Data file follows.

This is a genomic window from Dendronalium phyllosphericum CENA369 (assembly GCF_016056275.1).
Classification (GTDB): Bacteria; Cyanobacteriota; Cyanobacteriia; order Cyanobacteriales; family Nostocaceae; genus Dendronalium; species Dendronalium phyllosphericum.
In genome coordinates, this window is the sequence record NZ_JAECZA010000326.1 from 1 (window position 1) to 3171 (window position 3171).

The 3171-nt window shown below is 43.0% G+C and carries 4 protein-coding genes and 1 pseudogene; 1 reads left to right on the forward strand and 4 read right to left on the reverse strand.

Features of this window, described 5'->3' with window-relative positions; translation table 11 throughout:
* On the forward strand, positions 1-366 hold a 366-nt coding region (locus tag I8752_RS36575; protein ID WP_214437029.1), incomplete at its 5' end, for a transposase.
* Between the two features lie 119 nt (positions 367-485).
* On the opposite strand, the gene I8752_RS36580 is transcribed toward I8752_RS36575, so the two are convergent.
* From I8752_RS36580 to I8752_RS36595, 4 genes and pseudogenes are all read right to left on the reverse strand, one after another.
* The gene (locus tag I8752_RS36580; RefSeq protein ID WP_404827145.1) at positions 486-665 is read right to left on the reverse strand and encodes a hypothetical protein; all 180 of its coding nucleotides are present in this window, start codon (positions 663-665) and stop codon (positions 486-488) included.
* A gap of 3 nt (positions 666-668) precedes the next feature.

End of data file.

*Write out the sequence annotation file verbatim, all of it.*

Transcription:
This is a genomic window from Dendronalium phyllosphericum CENA369 (assembly GCF_016056275.1).
Classification (GTDB): Bacteria; Cyanobacteriota; Cyanobacteriia; order Cyanobacteriales; family Nostocaceae; genus Dendronalium; species Dendronalium phyllosphericum.
In genome coordinates, this window is the sequence record NZ_JAECZA010000326.1 from 1 (window position 1) to 3171 (window position 3171).

The 3171-nt window shown below is 43.0% G+C and carries 4 protein-coding genes and 1 pseudogene; 1 reads left to right on the forward strand and 4 read right to left on the reverse strand.

Features of this window, described 5'->3' with window-relative positions; translation table 11 throughout:
* On the forward strand, positions 1-366 hold a 366-nt coding region (locus tag I8752_RS36575; protein ID WP_214437029.1), incomplete at its 5' end, for a transposase.
* Between the two features lie 119 nt (positions 367-485).
* On the opposite strand, the gene I8752_RS36580 is transcribed toward I8752_RS36575, so the two are convergent.
* From I8752_RS36580 to I8752_RS36595, 4 genes and pseudogenes are all read right to left on the reverse strand, one after another.
* The gene (locus tag I8752_RS36580; RefSeq protein ID WP_404827145.1) at positions 486-665 is read right to left on the reverse strand and encodes a hypothetical protein; all 180 of its coding nucleotides are present in this window, start codon (positions 663-665) and stop codon (positions 486-488) included.
* A gap of 3 nt (positions 666-668) precedes the next feature.